The pitch is familiar to almost everyone who has attended college: “Free pizza! Just sign up for a credit card with Bank!” or “No strings attached! Free T-shirt when you register with Bank!” Unfortunately, for many students these gimmicks lead to out of control spending and an early brush with systematic debt. On December 15, 2014, the Consumer Financial Protection Bureau (CFPB) issued its yearly report analyzing the agreements financial institutions make with colleges to market credit cards to students.
In the report the CFPB found that, while the number of credit card accounts opened by students as a result of these types of lending agreements fell overall by over one million between 2009 and 2013, the number of new accounts opened in a given year increased from 2012 to 2013. According to the CFPB, the majority of these new accounts were generated via alumni associations, “indicating that most new accounts are issued to alumni, not to students.” Indeed, the report concludes that “in 2011, alumni agreement replaced institution agreements at the most common form [of credit card issuer agreements].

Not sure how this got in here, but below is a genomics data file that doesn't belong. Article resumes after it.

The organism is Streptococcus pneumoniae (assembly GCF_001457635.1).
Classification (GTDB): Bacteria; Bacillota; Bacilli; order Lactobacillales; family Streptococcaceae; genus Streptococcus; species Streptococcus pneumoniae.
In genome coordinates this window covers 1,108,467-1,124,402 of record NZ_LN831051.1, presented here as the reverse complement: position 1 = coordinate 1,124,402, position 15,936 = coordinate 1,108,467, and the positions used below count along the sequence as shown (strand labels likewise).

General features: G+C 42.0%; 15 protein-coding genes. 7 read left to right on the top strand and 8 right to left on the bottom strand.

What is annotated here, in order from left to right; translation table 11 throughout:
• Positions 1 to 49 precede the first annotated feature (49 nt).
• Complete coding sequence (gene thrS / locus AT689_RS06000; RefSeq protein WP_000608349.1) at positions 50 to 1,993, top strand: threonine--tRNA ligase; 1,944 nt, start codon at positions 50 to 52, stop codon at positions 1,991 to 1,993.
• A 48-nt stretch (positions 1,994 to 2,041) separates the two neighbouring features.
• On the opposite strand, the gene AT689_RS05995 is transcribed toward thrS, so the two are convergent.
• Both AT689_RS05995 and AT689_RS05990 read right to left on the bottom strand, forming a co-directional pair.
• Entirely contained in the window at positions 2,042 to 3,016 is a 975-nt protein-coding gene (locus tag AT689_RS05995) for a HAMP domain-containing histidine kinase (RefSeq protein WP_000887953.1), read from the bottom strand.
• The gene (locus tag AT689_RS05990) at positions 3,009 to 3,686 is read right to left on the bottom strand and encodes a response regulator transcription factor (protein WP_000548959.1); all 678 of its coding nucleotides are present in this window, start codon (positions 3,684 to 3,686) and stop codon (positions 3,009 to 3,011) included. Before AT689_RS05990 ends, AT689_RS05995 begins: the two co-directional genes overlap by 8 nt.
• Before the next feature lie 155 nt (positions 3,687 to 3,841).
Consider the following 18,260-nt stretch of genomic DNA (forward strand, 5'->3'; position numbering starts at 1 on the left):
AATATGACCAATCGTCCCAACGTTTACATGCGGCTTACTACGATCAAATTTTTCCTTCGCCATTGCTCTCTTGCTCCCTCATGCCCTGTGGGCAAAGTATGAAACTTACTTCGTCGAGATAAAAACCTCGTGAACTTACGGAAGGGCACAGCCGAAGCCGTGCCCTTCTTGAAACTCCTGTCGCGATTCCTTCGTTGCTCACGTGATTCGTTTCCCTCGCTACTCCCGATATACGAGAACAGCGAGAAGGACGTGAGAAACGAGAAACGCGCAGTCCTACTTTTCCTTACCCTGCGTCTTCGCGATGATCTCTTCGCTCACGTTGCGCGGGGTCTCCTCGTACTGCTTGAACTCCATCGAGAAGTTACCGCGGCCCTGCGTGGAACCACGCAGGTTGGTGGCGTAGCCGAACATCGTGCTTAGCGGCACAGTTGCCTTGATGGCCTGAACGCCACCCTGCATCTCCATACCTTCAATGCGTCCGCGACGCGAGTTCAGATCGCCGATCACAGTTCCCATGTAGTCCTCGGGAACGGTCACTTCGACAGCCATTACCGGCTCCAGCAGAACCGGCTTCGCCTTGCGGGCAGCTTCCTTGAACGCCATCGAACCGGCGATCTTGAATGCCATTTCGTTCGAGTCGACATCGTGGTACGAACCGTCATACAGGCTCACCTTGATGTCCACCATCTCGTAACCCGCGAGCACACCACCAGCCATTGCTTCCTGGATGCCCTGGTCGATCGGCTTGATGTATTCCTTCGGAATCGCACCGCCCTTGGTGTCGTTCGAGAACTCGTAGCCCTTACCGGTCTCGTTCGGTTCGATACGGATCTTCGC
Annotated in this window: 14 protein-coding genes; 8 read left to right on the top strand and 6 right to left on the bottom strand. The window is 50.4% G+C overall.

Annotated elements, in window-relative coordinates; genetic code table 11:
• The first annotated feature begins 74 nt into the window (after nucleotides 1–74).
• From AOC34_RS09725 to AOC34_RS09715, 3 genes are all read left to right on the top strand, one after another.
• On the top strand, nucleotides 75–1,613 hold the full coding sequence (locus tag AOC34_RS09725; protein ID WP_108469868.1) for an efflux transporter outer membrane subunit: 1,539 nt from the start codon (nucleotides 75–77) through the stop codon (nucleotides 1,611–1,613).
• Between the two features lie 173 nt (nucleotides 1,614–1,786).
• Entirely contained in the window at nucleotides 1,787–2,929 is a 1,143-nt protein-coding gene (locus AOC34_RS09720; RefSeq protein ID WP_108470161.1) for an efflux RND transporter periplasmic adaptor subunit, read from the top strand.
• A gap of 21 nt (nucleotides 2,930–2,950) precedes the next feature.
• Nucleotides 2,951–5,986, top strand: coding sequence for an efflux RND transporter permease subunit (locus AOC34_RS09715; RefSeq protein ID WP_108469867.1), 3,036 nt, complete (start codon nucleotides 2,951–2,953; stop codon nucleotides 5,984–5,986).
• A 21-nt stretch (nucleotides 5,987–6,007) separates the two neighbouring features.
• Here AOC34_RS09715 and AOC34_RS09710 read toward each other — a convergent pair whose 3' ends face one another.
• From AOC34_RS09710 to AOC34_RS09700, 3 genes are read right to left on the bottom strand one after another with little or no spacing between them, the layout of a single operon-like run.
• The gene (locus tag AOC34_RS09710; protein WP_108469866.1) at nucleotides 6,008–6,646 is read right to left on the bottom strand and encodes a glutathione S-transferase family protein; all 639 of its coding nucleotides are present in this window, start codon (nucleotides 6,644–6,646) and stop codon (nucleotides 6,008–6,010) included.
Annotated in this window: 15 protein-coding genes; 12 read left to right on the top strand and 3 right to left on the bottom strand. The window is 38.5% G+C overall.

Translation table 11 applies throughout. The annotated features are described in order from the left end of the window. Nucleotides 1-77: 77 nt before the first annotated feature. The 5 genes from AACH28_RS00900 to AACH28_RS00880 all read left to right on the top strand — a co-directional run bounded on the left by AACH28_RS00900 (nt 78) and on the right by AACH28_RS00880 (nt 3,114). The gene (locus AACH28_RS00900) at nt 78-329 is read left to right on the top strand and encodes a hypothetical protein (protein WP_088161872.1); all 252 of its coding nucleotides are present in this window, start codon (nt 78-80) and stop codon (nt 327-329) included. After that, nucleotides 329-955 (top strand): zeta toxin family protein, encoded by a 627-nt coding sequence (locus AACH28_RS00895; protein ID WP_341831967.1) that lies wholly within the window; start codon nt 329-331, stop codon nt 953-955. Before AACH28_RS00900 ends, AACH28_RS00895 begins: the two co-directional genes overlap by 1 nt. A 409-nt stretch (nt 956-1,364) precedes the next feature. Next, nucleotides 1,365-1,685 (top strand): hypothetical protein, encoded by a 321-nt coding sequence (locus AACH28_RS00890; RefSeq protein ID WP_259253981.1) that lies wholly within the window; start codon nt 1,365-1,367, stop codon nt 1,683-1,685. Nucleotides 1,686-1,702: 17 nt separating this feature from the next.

The report also found that, while the number of schools participating in credit card agreements with colleges and universities had fallen dramatically, those schools that did participate were less than forthcoming about how interested parties could receive a copy of the marketing agreements. In fact, a full 80% of the schools surveyed had no school website disclosure or guidance for requesting copies of the agreements.
Relatedly, although the number of students entering into credit card agreements has declined, the number executing debit and prepaid card agreements has risen precipitously. Indeed, almost twice the number of schools that participate in credit card agreements are now parties to debit or prepaid card agreements. However, as with credit card agreements, debit and prepaid card agreements are not readily accessible. In concluding its report, the CFPB issued a call to financial institutions to improve the disclosure of agreements with colleges and universities to market cards to students.